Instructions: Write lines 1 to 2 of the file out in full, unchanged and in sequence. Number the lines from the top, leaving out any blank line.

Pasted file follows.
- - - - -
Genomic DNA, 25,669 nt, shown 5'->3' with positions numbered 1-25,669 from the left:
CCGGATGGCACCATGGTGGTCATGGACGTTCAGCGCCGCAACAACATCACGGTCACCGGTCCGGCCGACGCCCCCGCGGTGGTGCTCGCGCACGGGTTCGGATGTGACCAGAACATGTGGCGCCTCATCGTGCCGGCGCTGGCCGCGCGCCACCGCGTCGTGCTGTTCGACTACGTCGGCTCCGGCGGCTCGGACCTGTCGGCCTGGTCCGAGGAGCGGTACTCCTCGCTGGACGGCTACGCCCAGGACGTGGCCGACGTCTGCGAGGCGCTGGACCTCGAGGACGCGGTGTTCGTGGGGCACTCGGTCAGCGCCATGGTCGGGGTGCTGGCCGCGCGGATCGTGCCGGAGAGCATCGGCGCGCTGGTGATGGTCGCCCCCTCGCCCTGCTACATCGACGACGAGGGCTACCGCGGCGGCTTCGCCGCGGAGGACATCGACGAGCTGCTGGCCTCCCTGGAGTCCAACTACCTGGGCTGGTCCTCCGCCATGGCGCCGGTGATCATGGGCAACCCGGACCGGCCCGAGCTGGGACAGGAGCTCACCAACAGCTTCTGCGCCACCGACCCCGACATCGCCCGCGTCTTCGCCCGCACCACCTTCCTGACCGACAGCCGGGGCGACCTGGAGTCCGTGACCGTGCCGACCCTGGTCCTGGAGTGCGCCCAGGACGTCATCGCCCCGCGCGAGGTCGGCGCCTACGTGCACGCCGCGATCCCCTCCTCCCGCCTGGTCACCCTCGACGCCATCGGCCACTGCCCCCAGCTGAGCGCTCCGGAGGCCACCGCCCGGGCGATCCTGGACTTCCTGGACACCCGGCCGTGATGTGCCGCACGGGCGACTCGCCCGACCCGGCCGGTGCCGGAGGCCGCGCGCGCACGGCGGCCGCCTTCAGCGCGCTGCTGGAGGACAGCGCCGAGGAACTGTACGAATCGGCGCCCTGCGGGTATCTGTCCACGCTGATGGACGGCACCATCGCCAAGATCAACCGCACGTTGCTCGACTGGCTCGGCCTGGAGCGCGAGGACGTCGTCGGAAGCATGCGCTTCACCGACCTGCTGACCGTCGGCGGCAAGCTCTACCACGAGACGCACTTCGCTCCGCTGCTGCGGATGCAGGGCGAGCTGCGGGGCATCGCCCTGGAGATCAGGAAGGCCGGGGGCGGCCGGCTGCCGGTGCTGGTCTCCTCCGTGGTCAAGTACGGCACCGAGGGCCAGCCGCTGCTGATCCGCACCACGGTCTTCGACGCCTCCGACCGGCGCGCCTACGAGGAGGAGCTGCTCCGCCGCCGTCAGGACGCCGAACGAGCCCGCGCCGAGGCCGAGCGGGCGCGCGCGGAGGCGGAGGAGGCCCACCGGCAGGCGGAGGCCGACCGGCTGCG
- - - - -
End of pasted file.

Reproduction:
Genomic DNA, 25,669 nt, shown 5'->3' with positions numbered 1-25,669 from the left:
CCGGATGGCACCATGGTGGTCATGGACGTTCAGCGCCGCAACAACATCACGGTCACCGGTCCGGCCGACGCCCCCGCGGTGGTGCTCGCGCACGGGTTCGGATGTGACCAGAACATGTGGCGCCTCATCGTGCCGGCGCTGGCCGCGCGCCACCGCGTCGTGCTGTTCGACTACGTCGGCTCCGGCGGCTCGGACCTGTCGGCCTGGTCCGAGGAGCGGTACTCCTCGCTGGACGGCTACGCCCAGGACGTGGCCGACGTCTGCGAGGCGCTGGACCTCGAGGACGCGGTGTTCGTGGGGCACTCGGTCAGCGCCATGGTCGGGGTGCTGGCCGCGCGGATCGTGCCGGAGAGCATCGGCGCGCTGGTGATGGTCGCCCCCTCGCCCTGCTACATCGACGACGAGGGCTACCGCGGCGGCTTCGCCGCGGAGGACATCGACGAGCTGCTGGCCTCCCTGGAGTCCAACTACCTGGGCTGGTCCTCCGCCATGGCGCCGGTGATCATGGGCAACCCGGACCGGCCCGAGCTGGGACAGGAGCTCACCAACAGCTTCTGCGCCACCGACCCCGACATCGCCCGCGTCTTCGCCCGCACCACCTTCCTGACCGACAGCCGGGGCGACCTGGAGTCCGTGACCGTGCCGACCCTGGTCCTGGAGTGCGCCCAGGACGTCATCGCCCCGCGCGAGGTCGGCGCCTACGTGCACGCCGCGATCCCCTCCTCCCGCCTGGTCACCCTCGACGCCATCGGCCACTGCCCCCAGCTGAGCGCTCCGGAGGCCACCGCCCGGGCGATCCTGGACTTCCTGGACACCCGGCCGTGATGTGCCGCACGGGCGACTCGCCCGACCCGGCCGGTGCCGGAGGCCGCGCGCGCACGGCGGCCGCCTTCAGCGCGCTGCTGGAGGACAGCGCCGAGGAACTGTACGAATCGGCGCCCTGCGGGTATCTGTCCACGCTGATGGACGGCACCATCGCCAAGATCAACCGCACGTTGCTCGACTGGCTCGGCCTGGAGCGCGAGGACGTCGTCGGAAGCATGCGCTTCACCGACCTGCTGACCGTCGGCGGCAAGCTCTACCACGAGACGCACTTCGCTCCGCTGCTGCGGATGCAGGGCGAGCTGCGGGGCATCGCCCTGGAGATCAGGAAGGCCGGGGGCGGCCGGCTGCCGGTGCTGGTCTCCTCCGTGGTCAAGTACGGCACCGAGGGCCAGCCGCTGCTGATCCGCACCACGGTCTTCGACGCCTCCGACCGGCGCGCCTACGAGGAGGAGCTGCTCCGCCGCCGTCAGGACGCCGAACGAGCCCGCGCCGAGGCCGAGCGGGCGCGCGCGGAGGCGGAGGAGGCCCACCGGCAGGCGGAGGCCGACCGGCTGCG